Billie Holiday’s life was filled with so much tragedy and triumph that it must count as some sort of accomplishment to make a boring movie about her. It’s even more shocking when you realize that The United States vs. Billie Holiday was directed by Lee Daniels, a filmmaker whose career has certainly had its share of ups and downs (critics will fight endlessly about which titles are the ups and which the downs) but who has never made something that wasn’t at least memorable, even when it was terrible. I haven’t always been onboard with it, but the man has a vision. Alas, while his Billie Holiday biopic is handsome and mostly well-acted — particularly by Andra Day in the title role — it’s so leaden and fragmented that it barely makes an impact.
Maybe the problem is one of focus. Written by the Pulitzer Prize–winning playwright Suzan-Lori Parks and based mostly on Johann Hari’s Chasing the Scream: The First and Last Days of the War on Drugs, the film is built around the FBI’s pursuit of Holiday, ostensibly for her drug use but also because of her race and her politics, and in particular her controversial performances of Abel Meeropol’s legendary anti-lynching song “Strange Fruit.” (For a look at the eventful history of that particular song, by the way, check out the intriguing 2002 documentary Strange Fruit, which gets into both the piece’s journey over the decades as well as Meeropol’s own fascinating story.)
Set mainly in the post-WWII period, The United States vs. Billie Holiday (which is out now on Hulu) wants to be a history lesson, but it’s at times so one-note and inert that it loses any sense of authenticity. “She keeps singing this ‘Strange Fruit’ song and it’s causing a lot of people to think the wrong things,” Narcotics Bureau chief Harry Anslinger (Garrett Hedlund) helpfully explains early on, during a smoky, shady meeting with a bunch of politicians and other stuffed shirts. Among the men is a young Roy Cohn (Damian Joseph Quinn), who declares, “People are calling the song a musical starting gun for the so-called civil-rights movement.” Someone else advises, with an expository drawl, “You go after that bitch on the drugs!”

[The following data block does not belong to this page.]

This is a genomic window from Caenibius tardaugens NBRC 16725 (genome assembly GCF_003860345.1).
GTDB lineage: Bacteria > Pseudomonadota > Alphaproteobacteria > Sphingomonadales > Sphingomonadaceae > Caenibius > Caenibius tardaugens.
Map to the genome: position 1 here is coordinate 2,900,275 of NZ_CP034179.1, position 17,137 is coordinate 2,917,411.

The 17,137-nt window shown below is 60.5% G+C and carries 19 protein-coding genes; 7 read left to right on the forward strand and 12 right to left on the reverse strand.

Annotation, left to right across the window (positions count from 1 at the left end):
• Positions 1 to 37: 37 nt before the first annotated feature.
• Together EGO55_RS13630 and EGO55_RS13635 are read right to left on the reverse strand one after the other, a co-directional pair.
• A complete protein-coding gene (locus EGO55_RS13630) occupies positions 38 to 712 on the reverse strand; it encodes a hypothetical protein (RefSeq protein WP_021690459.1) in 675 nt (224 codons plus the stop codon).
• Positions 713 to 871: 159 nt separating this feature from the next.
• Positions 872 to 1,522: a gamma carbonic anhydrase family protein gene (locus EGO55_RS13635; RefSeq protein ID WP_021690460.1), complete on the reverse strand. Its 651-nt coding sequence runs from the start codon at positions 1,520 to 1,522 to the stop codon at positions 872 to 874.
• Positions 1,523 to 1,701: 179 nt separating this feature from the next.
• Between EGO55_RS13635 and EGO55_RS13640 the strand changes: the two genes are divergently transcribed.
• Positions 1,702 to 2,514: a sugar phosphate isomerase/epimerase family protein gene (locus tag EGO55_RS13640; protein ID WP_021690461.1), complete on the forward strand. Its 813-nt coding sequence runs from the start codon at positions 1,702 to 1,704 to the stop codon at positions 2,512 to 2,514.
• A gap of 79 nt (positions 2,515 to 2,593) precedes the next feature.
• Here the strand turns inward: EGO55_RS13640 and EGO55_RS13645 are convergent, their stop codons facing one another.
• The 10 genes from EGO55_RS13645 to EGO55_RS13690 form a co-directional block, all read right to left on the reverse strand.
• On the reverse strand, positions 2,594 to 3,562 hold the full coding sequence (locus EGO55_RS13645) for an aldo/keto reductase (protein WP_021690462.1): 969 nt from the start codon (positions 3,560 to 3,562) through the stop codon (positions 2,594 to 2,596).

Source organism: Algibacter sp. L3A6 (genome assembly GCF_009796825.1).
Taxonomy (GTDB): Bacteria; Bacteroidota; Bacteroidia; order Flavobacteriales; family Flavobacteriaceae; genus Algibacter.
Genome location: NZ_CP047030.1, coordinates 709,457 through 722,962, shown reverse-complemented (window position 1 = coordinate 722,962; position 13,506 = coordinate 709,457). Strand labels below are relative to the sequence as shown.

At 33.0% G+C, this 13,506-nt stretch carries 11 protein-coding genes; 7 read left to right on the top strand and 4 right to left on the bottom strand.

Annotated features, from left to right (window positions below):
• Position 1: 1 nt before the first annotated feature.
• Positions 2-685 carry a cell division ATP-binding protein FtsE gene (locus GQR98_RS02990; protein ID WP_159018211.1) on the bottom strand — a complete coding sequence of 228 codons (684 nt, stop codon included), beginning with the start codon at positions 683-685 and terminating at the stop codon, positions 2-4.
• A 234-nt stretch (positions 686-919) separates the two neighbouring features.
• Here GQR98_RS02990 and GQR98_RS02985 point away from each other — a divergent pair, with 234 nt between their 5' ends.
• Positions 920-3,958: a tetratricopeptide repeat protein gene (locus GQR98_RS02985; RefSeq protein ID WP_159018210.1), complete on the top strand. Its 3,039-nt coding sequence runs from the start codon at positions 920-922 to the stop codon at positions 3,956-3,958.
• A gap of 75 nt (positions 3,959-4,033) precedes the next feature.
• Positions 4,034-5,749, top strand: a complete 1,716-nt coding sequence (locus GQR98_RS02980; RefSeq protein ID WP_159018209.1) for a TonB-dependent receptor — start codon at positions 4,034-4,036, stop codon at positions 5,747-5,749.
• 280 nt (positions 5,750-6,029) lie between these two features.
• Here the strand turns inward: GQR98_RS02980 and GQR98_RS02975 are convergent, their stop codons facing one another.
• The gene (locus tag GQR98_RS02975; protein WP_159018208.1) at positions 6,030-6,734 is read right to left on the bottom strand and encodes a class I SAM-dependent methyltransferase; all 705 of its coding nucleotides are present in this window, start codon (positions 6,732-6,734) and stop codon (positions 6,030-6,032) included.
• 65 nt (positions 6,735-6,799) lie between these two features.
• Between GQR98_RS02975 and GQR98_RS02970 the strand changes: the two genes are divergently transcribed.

The film opens with a boozy, condescending 1957 interview of Holiday by a journalist (“Tell me, what’s it like to be a colored woman?”), and then flashes back ten years, but interestingly (and somewhat confusingly), much of the story is seen through the eyes of earnest FBI agent Jimmy Fletcher (Trevante Rhodes), whom we first meet as a wide-eyed veteran eager for a glimpse of Holiday at the Café Society in New York. After Fletcher ingratiates himself into the singer’s inner circle and sets up her arrest, he struggles with his conscience: He’s convinced drugs are destroying the Black community, but he also realizes that he’s become a tool of a corrupt and racist law-enforcement organization. He then turns into a kind of counter-agent, continuing to work for the bureau while also conspiring with (and romancing) Holiday herself. He even starts taking heroin with her.
The idea of taking one corner of someone’s life and using it as a through-line to help connect the disparate dots of a complex story isn’t a bad approach for a biopic. (Think Amadeus, and how it reframed Mozart’s life as a back-and-forth between him and rival composer Antonio Salieri.) And it doesn’t take a daring leap of imagination to connect Holiday’s drug use to the traumas of racism, murder, and abuse that she suffered during her short existence. But for all the simplicity of its script and artless bluntness of its dialogue, this film is also, somehow, amazingly confusing. Daniels and Lori-Parks have a hard time managing basic story dynamics and characters. Men — drug dealers, bandmates, managers — flit in and out of Holiday’s life, but it’s hard to get any real sense of these relationships. Day commands the screen, particularly when she sings, but she actually sings precious little in this film. Meanwhile, Rhodes is an engaging presence as an actor, but the character of Agent Fletcher seems to be here mainly to illustrate his aforementioned central dilemma; he feels like a thesis rather than a person. Indeed, most of the characters in the film seem to exist mainly to underline specific ideas.
In truth, Daniels isn’t much of a storyteller. He’s something more intriguing: a showman and unabashed sentimentalist, capable of mounting risky, emotional sequences that sometimes do away with narrative logic altogether. At times during The United States vs. Billie Holiday, he seems to be resisting all his impulses as a filmmaker — whether in pursuit of artful restraint or simply out of reverence for his real-life subject.
But every once in a while, the picture goes crazy in the best possible way. During one bravura sequence about halfway through, Fletcher and Holiday, touring through the South, wander into the aftermath of a lynching — which then morphs into a trippy dream sequence, as a distraught Holiday staggers through a rickety, drug-haze memory palace, before finding her way onto an elegant nightclub stage where she finally sings “Strange Fruit” all the way through, with a mesmeric passion. It’s an arresting, devastating moment, conveying through technique and form so many of the ideas the film struggles to make tangible through more mundane methods. And it’s a great “Lee Daniels” moment, in a film that otherwise offers surprisingly few of them.
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